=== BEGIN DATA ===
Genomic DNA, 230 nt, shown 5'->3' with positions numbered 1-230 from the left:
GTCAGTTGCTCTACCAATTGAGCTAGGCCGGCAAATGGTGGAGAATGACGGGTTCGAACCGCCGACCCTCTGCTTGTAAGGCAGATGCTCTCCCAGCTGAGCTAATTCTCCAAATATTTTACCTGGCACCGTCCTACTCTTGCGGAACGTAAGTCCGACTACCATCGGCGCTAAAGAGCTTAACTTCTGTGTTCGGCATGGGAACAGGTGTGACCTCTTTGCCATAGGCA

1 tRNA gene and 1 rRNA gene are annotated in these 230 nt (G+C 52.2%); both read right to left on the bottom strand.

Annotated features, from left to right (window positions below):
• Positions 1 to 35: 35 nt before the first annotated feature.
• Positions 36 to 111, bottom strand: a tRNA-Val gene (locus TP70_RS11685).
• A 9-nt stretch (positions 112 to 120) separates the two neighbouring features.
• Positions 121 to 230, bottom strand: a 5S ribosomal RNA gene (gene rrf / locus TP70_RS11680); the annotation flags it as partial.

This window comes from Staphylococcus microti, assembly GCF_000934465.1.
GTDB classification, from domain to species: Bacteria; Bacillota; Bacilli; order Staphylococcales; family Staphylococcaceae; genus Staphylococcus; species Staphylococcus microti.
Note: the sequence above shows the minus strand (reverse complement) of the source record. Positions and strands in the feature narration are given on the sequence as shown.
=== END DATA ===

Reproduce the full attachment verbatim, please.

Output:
Genomic DNA, 230 nt, shown 5'->3' with positions numbered 1-230 from the left:
GTCAGTTGCTCTACCAATTGAGCTAGGCCGGCAAATGGTGGAGAATGACGGGTTCGAACCGCCGACCCTCTGCTTGTAAGGCAGATGCTCTCCCAGCTGAGCTAATTCTCCAAATATTTTACCTGGCACCGTCCTACTCTTGCGGAACGTAAGTCCGACTACCATCGGCGCTAAAGAGCTTAACTTCTGTGTTCGGCATGGGAACAGGTGTGACCTCTTTGCCATAGGCA

1 tRNA gene and 1 rRNA gene are annotated in these 230 nt (G+C 52.2%); both read right to left on the bottom strand.

Annotated features, from left to right (window positions below):
• Positions 1 to 35: 35 nt before the first annotated feature.
• Positions 36 to 111, bottom strand: a tRNA-Val gene (locus TP70_RS11685).
• A 9-nt stretch (positions 112 to 120) separates the two neighbouring features.
• Positions 121 to 230, bottom strand: a 5S ribosomal RNA gene (gene rrf / locus TP70_RS11680); the annotation flags it as partial.

This window comes from Staphylococcus microti, assembly GCF_000934465.1.
GTDB classification, from domain to species: Bacteria; Bacillota; Bacilli; order Staphylococcales; family Staphylococcaceae; genus Staphylococcus; species Staphylococcus microti.
Note: the sequence above shows the minus strand (reverse complement) of the source record. Positions and strands in the feature narration are given on the sequence as shown.